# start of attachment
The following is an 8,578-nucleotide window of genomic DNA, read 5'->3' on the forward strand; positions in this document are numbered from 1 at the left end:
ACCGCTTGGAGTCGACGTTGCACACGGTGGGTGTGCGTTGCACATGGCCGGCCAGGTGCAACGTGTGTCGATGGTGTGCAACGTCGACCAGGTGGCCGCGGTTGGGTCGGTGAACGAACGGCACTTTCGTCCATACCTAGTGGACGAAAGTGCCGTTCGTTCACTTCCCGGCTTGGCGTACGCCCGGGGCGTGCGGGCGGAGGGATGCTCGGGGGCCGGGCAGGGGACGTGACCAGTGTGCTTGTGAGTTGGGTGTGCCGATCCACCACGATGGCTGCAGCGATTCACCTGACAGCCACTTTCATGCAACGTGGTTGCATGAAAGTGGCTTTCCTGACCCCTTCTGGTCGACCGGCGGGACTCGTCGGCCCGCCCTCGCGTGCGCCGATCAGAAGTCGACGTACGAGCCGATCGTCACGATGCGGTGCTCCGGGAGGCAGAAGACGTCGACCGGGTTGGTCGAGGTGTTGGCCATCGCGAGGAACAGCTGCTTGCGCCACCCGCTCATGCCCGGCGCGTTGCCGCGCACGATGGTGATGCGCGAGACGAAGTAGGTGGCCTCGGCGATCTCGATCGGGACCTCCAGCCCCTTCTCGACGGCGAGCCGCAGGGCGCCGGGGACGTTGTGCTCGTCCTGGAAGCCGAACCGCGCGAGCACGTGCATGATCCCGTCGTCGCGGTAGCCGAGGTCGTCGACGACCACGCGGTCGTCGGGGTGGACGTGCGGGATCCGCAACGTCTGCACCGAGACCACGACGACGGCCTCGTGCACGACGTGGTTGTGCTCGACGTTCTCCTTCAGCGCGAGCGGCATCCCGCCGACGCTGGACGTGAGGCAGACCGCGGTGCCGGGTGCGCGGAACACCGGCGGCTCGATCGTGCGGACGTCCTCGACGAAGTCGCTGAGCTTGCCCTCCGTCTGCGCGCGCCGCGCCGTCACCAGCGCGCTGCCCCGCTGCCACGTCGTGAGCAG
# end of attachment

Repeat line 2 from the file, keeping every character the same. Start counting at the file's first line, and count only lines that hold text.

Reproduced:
ACCGCTTGGAGTCGACGTTGCACACGGTGGGTGTGCGTTGCACATGGCCGGCCAGGTGCAACGTGTGTCGATGGTGTGCAACGTCGACCAGGTGGCCGCGGTTGGGTCGGTGAACGAACGGCACTTTCGTCCATACCTAGTGGACGAAAGTGCCGTTCGTTCACTTCCCGGCTTGGCGTACGCCCGGGGCGTGCGGGCGGAGGGATGCTCGGGGGCCGGGCAGGGGACGTGACCAGTGTGCTTGTGAGTTGGGTGTGCCGATCCACCACGATGGCTGCAGCGATTCACCTGACAGCCACTTTCATGCAACGTGGTTGCATGAAAGTGGCTTTCCTGACCCCTTCTGGTCGACCGGCGGGACTCGTCGGCCCGCCCTCGCGTGCGCCGATCAGAAGTCGACGTACGAGCCGATCGTCACGATGCGGTGCTCCGGGAGGCAGAAGACGTCGACCGGGTTGGTCGAGGTGTTGGCCATCGCGAGGAACAGCTGCTTGCGCCACCCGCTCATGCCCGGCGCGTTGCCGCGCACGATGGTGATGCGCGAGACGAAGTAGGTGGCCTCGGCGATCTCGATCGGGACCTCCAGCCCCTTCTCGACGGCGAGCCGCAGGGCGCCGGGGACGTTGTGCTCGTCCTGGAAGCCGAACCGCGCGAGCACGTGCATGATCCCGTCGTCGCGGTAGCCGAGGTCGTCGACGACCACGCGGTCGTCGGGGTGGACGTGCGGGATCCGCAACGTCTGCACCGAGACCACGACGACGGCCTCGTGCACGACGTGGTTGTGCTCGACGTTCTCCTTCAGCGCGAGCGGCATCCCGCCGACGCTGGACGTGAGGCAGACCGCGGTGCCGGGTGCGCGGAACACCGGCGGCTCGATCGTGCGGACGTCCTCGACGAAGTCGCTGAGCTTGCCCTCCGTCTGCGCGCGCCGCGCCGTCACCAGCGCGCTGCCCCGCTGCCACGTCGTGAGCAG